There’s no doubt that having the ability to move the EOC partly or completely into virtual space brings an organization many benefits. It makes it easier for people to participate. It also increases the chances that all critical members will be present. In addition, it allows the effort to get up and running quickly. It makes it easier for people to balance fulfilling their roles with getting sufficient downtime, a common problem in extended emergencies.  

However, conducting EOC activities remotely also brings costs and risks. These include the risk that technical glitches will interrupt communication and impede efficiency. For example, “You’re on mute,” “I can’t hear you,” or “You’re breaking up.” They also include the possibility that staff participating remotely will not give meetings their full attention.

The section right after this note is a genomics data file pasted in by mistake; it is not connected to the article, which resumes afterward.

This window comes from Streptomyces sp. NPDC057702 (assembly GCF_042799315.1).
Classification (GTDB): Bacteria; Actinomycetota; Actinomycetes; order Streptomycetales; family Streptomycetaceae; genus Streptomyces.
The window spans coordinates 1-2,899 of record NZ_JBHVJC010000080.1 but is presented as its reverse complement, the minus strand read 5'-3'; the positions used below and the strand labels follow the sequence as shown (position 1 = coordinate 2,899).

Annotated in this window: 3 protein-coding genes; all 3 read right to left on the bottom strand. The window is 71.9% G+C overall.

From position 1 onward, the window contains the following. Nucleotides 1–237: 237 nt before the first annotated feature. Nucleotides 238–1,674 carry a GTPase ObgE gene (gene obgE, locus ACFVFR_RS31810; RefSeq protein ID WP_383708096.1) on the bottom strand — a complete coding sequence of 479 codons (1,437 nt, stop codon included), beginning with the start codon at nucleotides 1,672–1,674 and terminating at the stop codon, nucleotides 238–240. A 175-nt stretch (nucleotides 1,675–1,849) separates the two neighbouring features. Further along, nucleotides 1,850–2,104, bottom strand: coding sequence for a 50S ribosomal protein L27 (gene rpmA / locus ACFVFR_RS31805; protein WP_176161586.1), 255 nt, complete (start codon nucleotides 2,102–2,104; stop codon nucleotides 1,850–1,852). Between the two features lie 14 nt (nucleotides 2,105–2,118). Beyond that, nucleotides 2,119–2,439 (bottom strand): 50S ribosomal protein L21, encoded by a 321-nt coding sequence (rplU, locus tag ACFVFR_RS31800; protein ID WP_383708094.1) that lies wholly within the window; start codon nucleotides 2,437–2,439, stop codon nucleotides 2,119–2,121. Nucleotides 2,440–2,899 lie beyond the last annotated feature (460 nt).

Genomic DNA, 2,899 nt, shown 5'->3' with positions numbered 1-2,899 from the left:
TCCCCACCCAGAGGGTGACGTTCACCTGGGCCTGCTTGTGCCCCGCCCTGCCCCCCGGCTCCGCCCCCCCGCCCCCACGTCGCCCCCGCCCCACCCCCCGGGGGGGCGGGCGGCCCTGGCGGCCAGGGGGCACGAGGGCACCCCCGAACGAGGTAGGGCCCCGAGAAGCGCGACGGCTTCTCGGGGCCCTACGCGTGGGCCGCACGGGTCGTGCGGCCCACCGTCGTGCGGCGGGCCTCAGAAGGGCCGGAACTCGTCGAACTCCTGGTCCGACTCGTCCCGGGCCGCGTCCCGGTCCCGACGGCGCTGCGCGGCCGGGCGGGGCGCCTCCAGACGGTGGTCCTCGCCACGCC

At the same time, there are still many situations when it’s safest and best to have many or all EOC participants gathered in one physical room.    

Adapting to the Hybrid EOC

The hybrid EOC is here to stay. It’s not a matter of arguing whether participating in EOC activities remotely or in-person is best. The task for each organization is to get adept at making use of this new resource. The functional EOC that incorporates both remote and in-person elements. 

Doing this requires thinking through new problems and devising new policies and procedures. 

The following are some issues organizations should take into account as they adapt to the new reality of the hybrid EOC: